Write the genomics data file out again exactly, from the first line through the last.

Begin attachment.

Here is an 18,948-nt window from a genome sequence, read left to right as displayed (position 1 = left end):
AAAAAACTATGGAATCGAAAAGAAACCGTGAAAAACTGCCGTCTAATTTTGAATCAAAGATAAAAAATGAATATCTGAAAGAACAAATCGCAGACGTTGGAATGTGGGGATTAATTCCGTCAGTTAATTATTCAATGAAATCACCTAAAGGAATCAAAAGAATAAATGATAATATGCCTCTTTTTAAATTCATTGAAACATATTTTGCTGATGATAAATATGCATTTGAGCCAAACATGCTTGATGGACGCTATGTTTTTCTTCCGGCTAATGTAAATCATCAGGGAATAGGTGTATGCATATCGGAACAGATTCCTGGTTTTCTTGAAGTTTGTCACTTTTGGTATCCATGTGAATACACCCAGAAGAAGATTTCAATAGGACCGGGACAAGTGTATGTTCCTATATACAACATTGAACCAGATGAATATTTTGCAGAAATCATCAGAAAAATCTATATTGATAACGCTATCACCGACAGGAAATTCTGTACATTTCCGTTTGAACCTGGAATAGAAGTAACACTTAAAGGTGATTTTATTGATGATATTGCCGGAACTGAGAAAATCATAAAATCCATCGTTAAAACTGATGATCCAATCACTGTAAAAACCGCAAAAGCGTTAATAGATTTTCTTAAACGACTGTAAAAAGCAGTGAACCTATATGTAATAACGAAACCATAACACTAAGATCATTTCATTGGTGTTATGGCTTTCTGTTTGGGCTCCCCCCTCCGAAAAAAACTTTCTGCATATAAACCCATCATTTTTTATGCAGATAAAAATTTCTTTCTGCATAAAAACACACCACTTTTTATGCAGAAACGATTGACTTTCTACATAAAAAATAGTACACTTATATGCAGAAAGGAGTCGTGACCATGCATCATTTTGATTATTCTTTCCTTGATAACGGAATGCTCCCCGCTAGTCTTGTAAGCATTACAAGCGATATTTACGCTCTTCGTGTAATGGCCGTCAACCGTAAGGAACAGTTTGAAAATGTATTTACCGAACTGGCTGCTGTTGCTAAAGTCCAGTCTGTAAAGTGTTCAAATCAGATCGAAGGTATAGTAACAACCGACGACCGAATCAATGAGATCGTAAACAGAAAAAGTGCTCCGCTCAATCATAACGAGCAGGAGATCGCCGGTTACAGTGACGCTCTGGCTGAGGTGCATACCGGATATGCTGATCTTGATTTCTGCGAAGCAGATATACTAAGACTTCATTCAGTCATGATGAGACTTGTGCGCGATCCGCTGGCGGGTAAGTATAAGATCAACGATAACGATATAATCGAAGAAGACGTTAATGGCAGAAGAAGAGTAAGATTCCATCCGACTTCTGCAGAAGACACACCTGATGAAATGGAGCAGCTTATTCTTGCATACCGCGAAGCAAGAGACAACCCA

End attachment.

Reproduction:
Here is an 18,948-nt window from a genome sequence, read left to right as displayed (position 1 = left end):
AAAAAACTATGGAATCGAAAAGAAACCGTGAAAAACTGCCGTCTAATTTTGAATCAAAGATAAAAAATGAATATCTGAAAGAACAAATCGCAGACGTTGGAATGTGGGGATTAATTCCGTCAGTTAATTATTCAATGAAATCACCTAAAGGAATCAAAAGAATAAATGATAATATGCCTCTTTTTAAATTCATTGAAACATATTTTGCTGATGATAAATATGCATTTGAGCCAAACATGCTTGATGGACGCTATGTTTTTCTTCCGGCTAATGTAAATCATCAGGGAATAGGTGTATGCATATCGGAACAGATTCCTGGTTTTCTTGAAGTTTGTCACTTTTGGTATCCATGTGAATACACCCAGAAGAAGATTTCAATAGGACCGGGACAAGTGTATGTTCCTATATACAACATTGAACCAGATGAATATTTTGCAGAAATCATCAGAAAAATCTATATTGATAACGCTATCACCGACAGGAAATTCTGTACATTTCCGTTTGAACCTGGAATAGAAGTAACACTTAAAGGTGATTTTATTGATGATATTGCCGGAACTGAGAAAATCATAAAATCCATCGTTAAAACTGATGATCCAATCACTGTAAAAACCGCAAAAGCGTTAATAGATTTTCTTAAACGACTGTAAAAAGCAGTGAACCTATATGTAATAACGAAACCATAACACTAAGATCATTTCATTGGTGTTATGGCTTTCTGTTTGGGCTCCCCCCTCCGAAAAAAACTTTCTGCATATAAACCCATCATTTTTTATGCAGATAAAAATTTCTTTCTGCATAAAAACACACCACTTTTTATGCAGAAACGATTGACTTTCTACATAAAAAATAGTACACTTATATGCAGAAAGGAGTCGTGACCATGCATCATTTTGATTATTCTTTCCTTGATAACGGAATGCTCCCCGCTAGTCTTGTAAGCATTACAAGCGATATTTACGCTCTTCGTGTAATGGCCGTCAACCGTAAGGAACAGTTTGAAAATGTATTTACCGAACTGGCTGCTGTTGCTAAAGTCCAGTCTGTAAAGTGTTCAAATCAGATCGAAGGTATAGTAACAACCGACGACCGAATCAATGAGATCGTAAACAGAAAAAGTGCTCCGCTCAATCATAACGAGCAGGAGATCGCCGGTTACAGTGACGCTCTGGCTGAGGTGCATACCGGATATGCTGATCTTGATTTCTGCGAAGCAGATATACTAAGACTTCATTCAGTCATGATGAGACTTGTGCGCGATCCGCTGGCGGGTAAGTATAAGATCAACGATAACGATATAATCGAAGAAGACGTTAATGGCAGAAGAAGAGTAAGATTCCATCCGACTTCTGCAGAAGACACACCTGATGAAATGGAGCAGCTTATTCTTGCATACCGCGAAGCAAGAGACAACCCA